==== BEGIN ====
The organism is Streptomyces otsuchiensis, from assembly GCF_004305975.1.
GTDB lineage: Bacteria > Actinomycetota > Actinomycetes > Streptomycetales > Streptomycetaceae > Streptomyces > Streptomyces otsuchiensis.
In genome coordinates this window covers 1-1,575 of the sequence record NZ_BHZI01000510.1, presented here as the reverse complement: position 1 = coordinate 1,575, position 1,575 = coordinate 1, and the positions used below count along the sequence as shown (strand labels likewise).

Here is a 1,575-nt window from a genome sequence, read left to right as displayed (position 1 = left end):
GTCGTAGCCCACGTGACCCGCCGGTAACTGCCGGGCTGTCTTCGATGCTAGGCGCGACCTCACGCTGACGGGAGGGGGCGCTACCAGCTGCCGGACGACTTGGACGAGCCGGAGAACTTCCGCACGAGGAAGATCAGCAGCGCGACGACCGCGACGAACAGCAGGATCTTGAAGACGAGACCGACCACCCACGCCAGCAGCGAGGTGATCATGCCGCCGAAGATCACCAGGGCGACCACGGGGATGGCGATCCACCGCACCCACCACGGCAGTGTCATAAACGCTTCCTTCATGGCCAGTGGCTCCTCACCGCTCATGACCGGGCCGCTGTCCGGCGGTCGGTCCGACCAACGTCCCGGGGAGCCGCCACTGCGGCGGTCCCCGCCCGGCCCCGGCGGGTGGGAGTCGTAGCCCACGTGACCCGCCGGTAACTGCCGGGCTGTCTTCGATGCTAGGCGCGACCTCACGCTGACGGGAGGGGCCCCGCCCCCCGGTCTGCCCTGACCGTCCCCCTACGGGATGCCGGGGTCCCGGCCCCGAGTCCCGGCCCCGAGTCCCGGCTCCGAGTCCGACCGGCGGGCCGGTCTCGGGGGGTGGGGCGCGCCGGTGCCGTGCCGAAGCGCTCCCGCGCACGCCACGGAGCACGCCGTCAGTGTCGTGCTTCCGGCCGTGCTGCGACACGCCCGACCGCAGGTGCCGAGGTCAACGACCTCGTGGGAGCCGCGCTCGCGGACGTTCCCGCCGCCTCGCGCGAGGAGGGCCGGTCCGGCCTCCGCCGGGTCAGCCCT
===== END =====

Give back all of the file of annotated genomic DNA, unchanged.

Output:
The organism is Streptomyces otsuchiensis, from assembly GCF_004305975.1.
GTDB lineage: Bacteria > Actinomycetota > Actinomycetes > Streptomycetales > Streptomycetaceae > Streptomyces > Streptomyces otsuchiensis.
In genome coordinates this window covers 1-1,575 of the sequence record NZ_BHZI01000510.1, presented here as the reverse complement: position 1 = coordinate 1,575, position 1,575 = coordinate 1, and the positions used below count along the sequence as shown (strand labels likewise).

Here is a 1,575-nt window from a genome sequence, read left to right as displayed (position 1 = left end):
GTCGTAGCCCACGTGACCCGCCGGTAACTGCCGGGCTGTCTTCGATGCTAGGCGCGACCTCACGCTGACGGGAGGGGGCGCTACCAGCTGCCGGACGACTTGGACGAGCCGGAGAACTTCCGCACGAGGAAGATCAGCAGCGCGACGACCGCGACGAACAGCAGGATCTTGAAGACGAGACCGACCACCCACGCCAGCAGCGAGGTGATCATGCCGCCGAAGATCACCAGGGCGACCACGGGGATGGCGATCCACCGCACCCACCACGGCAGTGTCATAAACGCTTCCTTCATGGCCAGTGGCTCCTCACCGCTCATGACCGGGCCGCTGTCCGGCGGTCGGTCCGACCAACGTCCCGGGGAGCCGCCACTGCGGCGGTCCCCGCCCGGCCCCGGCGGGTGGGAGTCGTAGCCCACGTGACCCGCCGGTAACTGCCGGGCTGTCTTCGATGCTAGGCGCGACCTCACGCTGACGGGAGGGGCCCCGCCCCCCGGTCTGCCCTGACCGTCCCCCTACGGGATGCCGGGGTCCCGGCCCCGAGTCCCGGCCCCGAGTCCCGGCTCCGAGTCCGACCGGCGGGCCGGTCTCGGGGGGTGGGGCGCGCCGGTGCCGTGCCGAAGCGCTCCCGCGCACGCCACGGAGCACGCCGTCAGTGTCGTGCTTCCGGCCGTGCTGCGACACGCCCGACCGCAGGTGCCGAGGTCAACGACCTCGTGGGAGCCGCGCTCGCGGACGTTCCCGCCGCCTCGCGCGAGGAGGGCCGGTCCGGCCTCCGCCGGGTCAGCCCT